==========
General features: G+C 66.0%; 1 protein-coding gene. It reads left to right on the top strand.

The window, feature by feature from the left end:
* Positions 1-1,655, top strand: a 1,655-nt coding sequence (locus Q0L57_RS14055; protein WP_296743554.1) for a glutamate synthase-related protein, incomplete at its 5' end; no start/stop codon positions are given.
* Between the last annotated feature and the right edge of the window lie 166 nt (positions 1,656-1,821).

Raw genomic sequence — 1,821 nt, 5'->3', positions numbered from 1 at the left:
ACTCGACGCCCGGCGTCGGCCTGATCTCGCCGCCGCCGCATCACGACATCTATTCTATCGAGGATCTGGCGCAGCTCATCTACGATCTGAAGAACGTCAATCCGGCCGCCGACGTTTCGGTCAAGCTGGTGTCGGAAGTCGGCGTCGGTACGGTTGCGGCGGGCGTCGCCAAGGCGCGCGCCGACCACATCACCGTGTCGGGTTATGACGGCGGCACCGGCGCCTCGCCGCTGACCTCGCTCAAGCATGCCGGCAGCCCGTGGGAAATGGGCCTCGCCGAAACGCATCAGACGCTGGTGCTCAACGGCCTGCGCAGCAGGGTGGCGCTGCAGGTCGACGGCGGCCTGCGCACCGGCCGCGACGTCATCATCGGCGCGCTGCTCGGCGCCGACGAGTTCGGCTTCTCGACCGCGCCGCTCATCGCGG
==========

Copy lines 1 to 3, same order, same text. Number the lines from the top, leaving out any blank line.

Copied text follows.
General features: G+C 66.0%; 1 protein-coding gene. It reads left to right on the top strand.

The window, feature by feature from the left end:
* Positions 1-1,655, top strand: a 1,655-nt coding sequence (locus Q0L57_RS14055; protein WP_296743554.1) for a glutamate synthase-related protein, incomplete at its 5' end; no start/stop codon positions are given.